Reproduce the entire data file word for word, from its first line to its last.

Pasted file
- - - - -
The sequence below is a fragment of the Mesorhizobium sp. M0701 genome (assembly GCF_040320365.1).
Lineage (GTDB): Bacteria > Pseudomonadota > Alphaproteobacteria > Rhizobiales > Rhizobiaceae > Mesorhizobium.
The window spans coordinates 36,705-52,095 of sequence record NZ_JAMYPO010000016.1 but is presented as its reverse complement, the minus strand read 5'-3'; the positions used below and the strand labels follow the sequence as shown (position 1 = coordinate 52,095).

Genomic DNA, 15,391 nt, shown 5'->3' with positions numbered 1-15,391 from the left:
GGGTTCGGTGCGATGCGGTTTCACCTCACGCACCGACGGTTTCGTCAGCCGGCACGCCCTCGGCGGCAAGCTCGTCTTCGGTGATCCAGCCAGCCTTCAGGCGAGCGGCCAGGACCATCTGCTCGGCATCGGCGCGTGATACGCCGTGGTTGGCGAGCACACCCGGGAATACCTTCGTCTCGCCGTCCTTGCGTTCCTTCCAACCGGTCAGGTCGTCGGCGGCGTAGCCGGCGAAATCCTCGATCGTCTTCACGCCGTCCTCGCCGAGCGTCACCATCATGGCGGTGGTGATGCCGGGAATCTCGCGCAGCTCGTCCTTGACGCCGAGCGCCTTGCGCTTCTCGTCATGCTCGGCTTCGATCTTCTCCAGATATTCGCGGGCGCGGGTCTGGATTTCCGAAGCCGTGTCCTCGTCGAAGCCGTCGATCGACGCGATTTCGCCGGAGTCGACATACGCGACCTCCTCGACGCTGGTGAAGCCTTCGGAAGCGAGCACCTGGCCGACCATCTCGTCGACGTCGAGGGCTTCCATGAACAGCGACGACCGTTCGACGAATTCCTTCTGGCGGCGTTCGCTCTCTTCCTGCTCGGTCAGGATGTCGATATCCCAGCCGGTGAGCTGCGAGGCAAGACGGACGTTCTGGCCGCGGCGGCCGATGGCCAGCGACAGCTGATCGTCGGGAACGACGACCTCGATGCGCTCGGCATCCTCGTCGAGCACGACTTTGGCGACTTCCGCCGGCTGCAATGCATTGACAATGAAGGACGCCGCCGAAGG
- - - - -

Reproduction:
The sequence below is a fragment of the Mesorhizobium sp. M0701 genome (assembly GCF_040320365.1).
Lineage (GTDB): Bacteria > Pseudomonadota > Alphaproteobacteria > Rhizobiales > Rhizobiaceae > Mesorhizobium.
The window spans coordinates 36,705-52,095 of sequence record NZ_JAMYPO010000016.1 but is presented as its reverse complement, the minus strand read 5'-3'; the positions used below and the strand labels follow the sequence as shown (position 1 = coordinate 52,095).

Genomic DNA, 15,391 nt, shown 5'->3' with positions numbered 1-15,391 from the left:
GGGTTCGGTGCGATGCGGTTTCACCTCACGCACCGACGGTTTCGTCAGCCGGCACGCCCTCGGCGGCAAGCTCGTCTTCGGTGATCCAGCCAGCCTTCAGGCGAGCGGCCAGGACCATCTGCTCGGCATCGGCGCGTGATACGCCGTGGTTGGCGAGCACACCCGGGAATACCTTCGTCTCGCCGTCCTTGCGTTCCTTCCAACCGGTCAGGTCGTCGGCGGCGTAGCCGGCGAAATCCTCGATCGTCTTCACGCCGTCCTCGCCGAGCGTCACCATCATGGCGGTGGTGATGCCGGGAATCTCGCGCAGCTCGTCCTTGACGCCGAGCGCCTTGCGCTTCTCGTCATGCTCGGCTTCGATCTTCTCCAGATATTCGCGGGCGCGGGTCTGGATTTCCGAAGCCGTGTCCTCGTCGAAGCCGTCGATCGACGCGATTTCGCCGGAGTCGACATACGCGACCTCCTCGACGCTGGTGAAGCCTTCGGAAGCGAGCACCTGGCCGACCATCTCGTCGACGTCGAGGGCTTCCATGAACAGCGACGACCGTTCGACGAATTCCTTCTGGCGGCGTTCGCTCTCTTCCTGCTCGGTCAGGATGTCGATATCCCAGCCGGTGAGCTGCGAGGCAAGACGGACGTTCTGGCCGCGGCGGCCGATGGCCAGCGACAGCTGATCGTCGGGAACGACGACCTCGATGCGCTCGGCATCCTCGTCGAGCACGACTTTGGCGACTTCCGCCGGCTGCAATGCATTGACAATGAAGGACGCCGCCGAAGG